Fairfax County police still haven’t arrested anyone involved with placing a skimmer on an ATM at the Inova Fairfax Hospital Cardiac Care Center in August but they have been plenty busy investigating similar cases.
Over the last 18 months, Lucy Caldwell, spokeswoman for the agency, said detectives have investigated about 600 cases in the “skimmed cards” category and the number is climbing.
“When we say skimmed, we include cases where skimmings occurred at ATMs as well as where the skimming took place at other venues,” she said.
In late August, police say a skimming device was placed on an ATM inside the hospital. Caldwell said thousands of dollars were stolen from accounts that were breached because of the device. It’s unknown exactly how many people were affected by the crime but Caldwell said police are still investigating.
Individuals using ATMs, even at a bank, should check the machine they’re using, said Caldwell. Some banks are checking their own ATMs, she said, but customers should ask if their banks are one of the participants in the advanced security. Caldwell said people should always check their bank statements to make sure their cards aren’t being used fraudulently.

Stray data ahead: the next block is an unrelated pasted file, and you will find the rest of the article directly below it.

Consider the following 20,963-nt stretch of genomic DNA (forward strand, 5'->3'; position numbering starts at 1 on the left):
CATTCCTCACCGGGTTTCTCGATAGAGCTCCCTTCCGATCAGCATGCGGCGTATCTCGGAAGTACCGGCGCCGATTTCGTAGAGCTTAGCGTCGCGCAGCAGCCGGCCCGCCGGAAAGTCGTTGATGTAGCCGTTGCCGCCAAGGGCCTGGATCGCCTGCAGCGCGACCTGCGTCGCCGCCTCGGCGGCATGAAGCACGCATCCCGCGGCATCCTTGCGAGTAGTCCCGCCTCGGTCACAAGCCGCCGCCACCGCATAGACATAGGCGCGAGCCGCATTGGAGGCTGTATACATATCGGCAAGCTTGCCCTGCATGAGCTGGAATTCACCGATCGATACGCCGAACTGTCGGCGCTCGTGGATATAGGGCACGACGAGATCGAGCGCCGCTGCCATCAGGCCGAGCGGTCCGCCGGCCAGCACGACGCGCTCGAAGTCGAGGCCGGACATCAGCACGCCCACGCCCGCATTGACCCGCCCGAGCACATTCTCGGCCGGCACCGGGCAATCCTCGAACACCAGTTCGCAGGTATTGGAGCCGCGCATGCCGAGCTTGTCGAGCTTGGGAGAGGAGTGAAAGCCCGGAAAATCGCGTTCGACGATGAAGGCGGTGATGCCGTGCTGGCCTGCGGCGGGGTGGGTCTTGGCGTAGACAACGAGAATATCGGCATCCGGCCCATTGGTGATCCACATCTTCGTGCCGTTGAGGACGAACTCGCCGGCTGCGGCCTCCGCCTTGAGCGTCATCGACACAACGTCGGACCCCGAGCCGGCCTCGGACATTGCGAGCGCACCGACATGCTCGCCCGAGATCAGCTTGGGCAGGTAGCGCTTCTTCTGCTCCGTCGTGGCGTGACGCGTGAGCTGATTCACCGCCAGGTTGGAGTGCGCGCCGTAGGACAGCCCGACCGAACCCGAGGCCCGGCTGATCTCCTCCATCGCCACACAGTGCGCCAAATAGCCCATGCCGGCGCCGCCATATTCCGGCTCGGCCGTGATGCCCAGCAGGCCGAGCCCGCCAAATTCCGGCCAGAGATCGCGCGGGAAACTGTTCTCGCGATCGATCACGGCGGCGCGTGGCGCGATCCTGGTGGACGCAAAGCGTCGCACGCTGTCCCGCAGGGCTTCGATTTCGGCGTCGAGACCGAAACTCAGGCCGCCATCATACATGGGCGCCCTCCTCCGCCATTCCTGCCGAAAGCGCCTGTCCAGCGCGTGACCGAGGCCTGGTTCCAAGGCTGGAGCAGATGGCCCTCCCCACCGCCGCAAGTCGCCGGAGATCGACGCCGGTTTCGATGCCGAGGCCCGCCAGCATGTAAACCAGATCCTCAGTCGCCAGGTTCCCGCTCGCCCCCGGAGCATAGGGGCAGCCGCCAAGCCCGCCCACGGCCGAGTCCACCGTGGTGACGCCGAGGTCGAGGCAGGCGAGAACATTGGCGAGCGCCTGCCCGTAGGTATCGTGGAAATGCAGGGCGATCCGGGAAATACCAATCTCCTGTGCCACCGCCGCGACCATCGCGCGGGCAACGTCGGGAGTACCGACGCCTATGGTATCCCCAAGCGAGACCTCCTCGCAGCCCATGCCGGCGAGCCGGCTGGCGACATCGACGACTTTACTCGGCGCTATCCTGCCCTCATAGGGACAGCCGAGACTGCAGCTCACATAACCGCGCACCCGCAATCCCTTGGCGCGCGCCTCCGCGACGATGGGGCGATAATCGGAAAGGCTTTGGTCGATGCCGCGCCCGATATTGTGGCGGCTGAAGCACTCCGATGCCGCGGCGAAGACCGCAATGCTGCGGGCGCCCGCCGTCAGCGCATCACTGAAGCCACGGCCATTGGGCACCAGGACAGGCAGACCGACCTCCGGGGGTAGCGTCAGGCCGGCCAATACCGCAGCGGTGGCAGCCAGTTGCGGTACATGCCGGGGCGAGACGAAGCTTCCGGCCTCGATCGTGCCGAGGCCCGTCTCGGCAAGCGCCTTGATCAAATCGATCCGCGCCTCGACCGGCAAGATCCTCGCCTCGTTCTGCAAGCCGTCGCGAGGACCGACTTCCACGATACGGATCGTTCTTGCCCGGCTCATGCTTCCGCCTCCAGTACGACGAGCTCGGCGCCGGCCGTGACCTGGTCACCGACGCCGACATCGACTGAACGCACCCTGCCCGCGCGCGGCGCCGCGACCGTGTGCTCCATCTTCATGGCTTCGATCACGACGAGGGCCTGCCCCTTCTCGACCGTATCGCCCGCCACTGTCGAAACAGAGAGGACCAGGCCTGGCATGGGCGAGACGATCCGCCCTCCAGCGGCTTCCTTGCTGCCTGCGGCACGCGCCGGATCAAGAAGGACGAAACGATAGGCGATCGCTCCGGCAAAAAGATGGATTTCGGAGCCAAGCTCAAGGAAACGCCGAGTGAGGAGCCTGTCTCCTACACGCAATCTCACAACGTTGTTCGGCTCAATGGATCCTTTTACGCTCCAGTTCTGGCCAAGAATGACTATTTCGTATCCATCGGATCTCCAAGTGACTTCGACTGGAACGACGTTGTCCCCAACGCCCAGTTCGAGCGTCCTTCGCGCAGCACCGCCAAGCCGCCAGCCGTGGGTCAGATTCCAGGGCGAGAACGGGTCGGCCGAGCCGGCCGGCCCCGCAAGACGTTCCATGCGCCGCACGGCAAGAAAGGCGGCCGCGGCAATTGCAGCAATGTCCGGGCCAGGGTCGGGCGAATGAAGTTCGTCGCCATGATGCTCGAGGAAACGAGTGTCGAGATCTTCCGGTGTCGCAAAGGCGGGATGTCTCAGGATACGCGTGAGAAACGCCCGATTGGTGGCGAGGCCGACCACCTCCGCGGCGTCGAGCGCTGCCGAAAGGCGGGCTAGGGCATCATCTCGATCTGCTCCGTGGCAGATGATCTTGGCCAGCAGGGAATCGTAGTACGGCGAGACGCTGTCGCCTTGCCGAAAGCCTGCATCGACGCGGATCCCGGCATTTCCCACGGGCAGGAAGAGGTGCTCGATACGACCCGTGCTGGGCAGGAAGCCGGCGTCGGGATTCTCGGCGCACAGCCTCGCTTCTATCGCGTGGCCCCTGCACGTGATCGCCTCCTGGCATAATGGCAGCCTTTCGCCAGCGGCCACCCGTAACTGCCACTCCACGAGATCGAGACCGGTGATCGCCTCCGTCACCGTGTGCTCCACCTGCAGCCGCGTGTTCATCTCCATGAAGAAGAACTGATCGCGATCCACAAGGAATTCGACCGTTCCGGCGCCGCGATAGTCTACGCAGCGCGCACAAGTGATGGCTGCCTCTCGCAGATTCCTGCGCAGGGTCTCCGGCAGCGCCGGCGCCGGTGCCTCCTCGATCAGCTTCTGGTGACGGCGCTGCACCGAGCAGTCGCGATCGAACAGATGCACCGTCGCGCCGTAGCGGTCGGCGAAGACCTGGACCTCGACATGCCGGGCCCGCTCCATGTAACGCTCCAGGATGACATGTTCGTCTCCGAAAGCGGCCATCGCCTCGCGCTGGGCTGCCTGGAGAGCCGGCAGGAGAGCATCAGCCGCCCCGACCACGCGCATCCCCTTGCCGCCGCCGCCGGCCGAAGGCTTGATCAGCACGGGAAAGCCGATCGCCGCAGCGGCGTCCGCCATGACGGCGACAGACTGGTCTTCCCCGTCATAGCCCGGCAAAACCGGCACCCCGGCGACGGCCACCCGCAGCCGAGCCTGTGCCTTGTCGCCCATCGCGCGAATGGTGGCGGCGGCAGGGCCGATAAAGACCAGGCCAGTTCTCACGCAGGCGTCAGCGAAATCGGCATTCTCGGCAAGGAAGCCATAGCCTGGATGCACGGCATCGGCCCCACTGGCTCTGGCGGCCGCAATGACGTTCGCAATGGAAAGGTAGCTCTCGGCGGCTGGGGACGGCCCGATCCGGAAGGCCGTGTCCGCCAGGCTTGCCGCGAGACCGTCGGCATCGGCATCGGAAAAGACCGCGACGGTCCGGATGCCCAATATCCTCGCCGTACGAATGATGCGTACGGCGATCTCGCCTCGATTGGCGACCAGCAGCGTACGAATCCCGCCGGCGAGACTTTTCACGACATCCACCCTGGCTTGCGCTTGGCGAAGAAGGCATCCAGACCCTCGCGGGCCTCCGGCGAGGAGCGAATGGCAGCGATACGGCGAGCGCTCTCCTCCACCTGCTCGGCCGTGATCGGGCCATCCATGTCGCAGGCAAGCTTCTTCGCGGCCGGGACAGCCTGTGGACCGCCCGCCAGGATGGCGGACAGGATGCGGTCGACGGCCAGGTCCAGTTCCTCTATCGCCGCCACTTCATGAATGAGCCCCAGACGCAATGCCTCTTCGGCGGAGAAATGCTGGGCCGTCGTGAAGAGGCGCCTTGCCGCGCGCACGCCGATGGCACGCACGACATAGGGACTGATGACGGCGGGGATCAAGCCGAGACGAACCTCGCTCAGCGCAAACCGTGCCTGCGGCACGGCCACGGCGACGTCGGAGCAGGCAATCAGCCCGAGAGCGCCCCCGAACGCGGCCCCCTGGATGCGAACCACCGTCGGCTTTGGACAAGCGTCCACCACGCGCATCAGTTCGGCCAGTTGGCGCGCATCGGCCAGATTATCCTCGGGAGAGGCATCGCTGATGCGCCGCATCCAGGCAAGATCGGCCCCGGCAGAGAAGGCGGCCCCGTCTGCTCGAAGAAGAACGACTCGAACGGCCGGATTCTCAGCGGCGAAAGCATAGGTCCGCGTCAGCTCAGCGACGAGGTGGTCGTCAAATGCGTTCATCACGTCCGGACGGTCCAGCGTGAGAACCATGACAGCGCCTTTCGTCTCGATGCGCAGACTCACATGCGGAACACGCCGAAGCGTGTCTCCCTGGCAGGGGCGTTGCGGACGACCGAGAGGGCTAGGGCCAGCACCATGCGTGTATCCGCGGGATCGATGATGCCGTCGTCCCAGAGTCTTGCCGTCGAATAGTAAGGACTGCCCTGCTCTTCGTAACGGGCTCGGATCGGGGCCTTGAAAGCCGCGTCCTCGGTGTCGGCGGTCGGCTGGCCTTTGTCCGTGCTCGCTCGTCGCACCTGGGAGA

“They can pull on slots where cards enter the machine, any attachment or cover which looks like an add-on feature,” Caldwell said. “Nothing on an ATM should be removable. If something is removed, contact your bank and the local police.”
Police say this crime is on the rise and they urge people that have used the ATM machine in late August through Sept. 12, 2012 to check their statements closely. If there is a discrepancy, people should contact their bank and police at 703-691-2131.
They may also make an online report or learn more about financial crime scams at http://www.fairfaxcounty.gov/police/financialcrimes/.